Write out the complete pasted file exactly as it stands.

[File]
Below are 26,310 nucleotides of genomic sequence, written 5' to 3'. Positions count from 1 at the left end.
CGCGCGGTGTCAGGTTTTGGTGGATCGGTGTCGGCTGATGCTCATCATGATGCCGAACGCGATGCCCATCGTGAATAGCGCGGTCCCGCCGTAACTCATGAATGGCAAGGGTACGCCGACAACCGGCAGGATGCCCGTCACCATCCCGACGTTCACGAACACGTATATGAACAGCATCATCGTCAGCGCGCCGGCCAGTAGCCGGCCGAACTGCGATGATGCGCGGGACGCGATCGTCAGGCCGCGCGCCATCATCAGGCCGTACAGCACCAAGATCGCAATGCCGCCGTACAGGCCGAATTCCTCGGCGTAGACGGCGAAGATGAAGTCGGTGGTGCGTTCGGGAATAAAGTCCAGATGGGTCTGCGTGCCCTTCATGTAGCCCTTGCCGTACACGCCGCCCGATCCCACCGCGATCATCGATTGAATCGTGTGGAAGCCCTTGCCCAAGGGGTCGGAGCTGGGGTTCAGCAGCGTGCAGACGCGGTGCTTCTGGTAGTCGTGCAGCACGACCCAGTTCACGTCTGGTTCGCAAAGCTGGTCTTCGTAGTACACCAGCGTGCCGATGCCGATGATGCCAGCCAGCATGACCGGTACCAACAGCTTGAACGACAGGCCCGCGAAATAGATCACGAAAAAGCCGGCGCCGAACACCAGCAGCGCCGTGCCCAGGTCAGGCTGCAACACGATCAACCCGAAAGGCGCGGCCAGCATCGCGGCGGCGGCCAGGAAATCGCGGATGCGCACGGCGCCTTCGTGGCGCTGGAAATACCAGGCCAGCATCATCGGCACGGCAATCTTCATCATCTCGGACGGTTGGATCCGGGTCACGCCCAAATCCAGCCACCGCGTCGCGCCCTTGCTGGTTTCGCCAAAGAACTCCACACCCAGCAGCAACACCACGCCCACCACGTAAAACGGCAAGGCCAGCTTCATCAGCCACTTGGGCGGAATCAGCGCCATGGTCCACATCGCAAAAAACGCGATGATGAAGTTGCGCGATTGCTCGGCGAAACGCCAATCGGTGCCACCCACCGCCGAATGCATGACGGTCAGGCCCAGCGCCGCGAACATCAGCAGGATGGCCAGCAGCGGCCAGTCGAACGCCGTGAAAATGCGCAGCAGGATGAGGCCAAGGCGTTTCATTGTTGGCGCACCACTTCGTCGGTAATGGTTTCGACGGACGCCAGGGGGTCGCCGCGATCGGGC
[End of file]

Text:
Below are 26,310 nucleotides of genomic sequence, written 5' to 3'. Positions count from 1 at the left end.
CGCGCGGTGTCAGGTTTTGGTGGATCGGTGTCGGCTGATGCTCATCATGATGCCGAACGCGATGCCCATCGTGAATAGCGCGGTCCCGCCGTAACTCATGAATGGCAAGGGTACGCCGACAACCGGCAGGATGCCCGTCACCATCCCGACGTTCACGAACACGTATATGAACAGCATCATCGTCAGCGCGCCGGCCAGTAGCCGGCCGAACTGCGATGATGCGCGGGACGCGATCGTCAGGCCGCGCGCCATCATCAGGCCGTACAGCACCAAGATCGCAATGCCGCCGTACAGGCCGAATTCCTCGGCGTAGACGGCGAAGATGAAGTCGGTGGTGCGTTCGGGAATAAAGTCCAGATGGGTCTGCGTGCCCTTCATGTAGCCCTTGCCGTACACGCCGCCCGATCCCACCGCGATCATCGATTGAATCGTGTGGAAGCCCTTGCCCAAGGGGTCGGAGCTGGGGTTCAGCAGCGTGCAGACGCGGTGCTTCTGGTAGTCGTGCAGCACGACCCAGTTCACGTCTGGTTCGCAAAGCTGGTCTTCGTAGTACACCAGCGTGCCGATGCCGATGATGCCAGCCAGCATGACCGGTACCAACAGCTTGAACGACAGGCCCGCGAAATAGATCACGAAAAAGCCGGCGCCGAACACCAGCAGCGCCGTGCCCAGGTCAGGCTGCAACACGATCAACCCGAAAGGCGCGGCCAGCATCGCGGCGGCGGCCAGGAAATCGCGGATGCGCACGGCGCCTTCGTGGCGCTGGAAATACCAGGCCAGCATCATCGGCACGGCAATCTTCATCATCTCGGACGGTTGGATCCGGGTCACGCCCAAATCCAGCCACCGCGTCGCGCCCTTGCTGGTTTCGCCAAAGAACTCCACACCCAGCAGCAACACCACGCCCACCACGTAAAACGGCAAGGCCAGCTTCATCAGCCACTTGGGCGGAATCAGCGCCATGGTCCACATCGCAAAAAACGCGATGATGAAGTTGCGCGATTGCTCGGCGAAACGCCAATCGGTGCCACCCACCGCCGAATGCATGACGGTCAGGCCCAGCGCCGCGAACATCAGCAGGATGGCCAGCAGCGGCCAGTCGAACGCCGTGAAAATGCGCAGCAGGATGAGGCCAAGGCGTTTCATTGTTGGCGCACCACTTCGTCGGTAATGGTTTCGACGGACGCCAGGGGGTCGCCGCGATCGGGC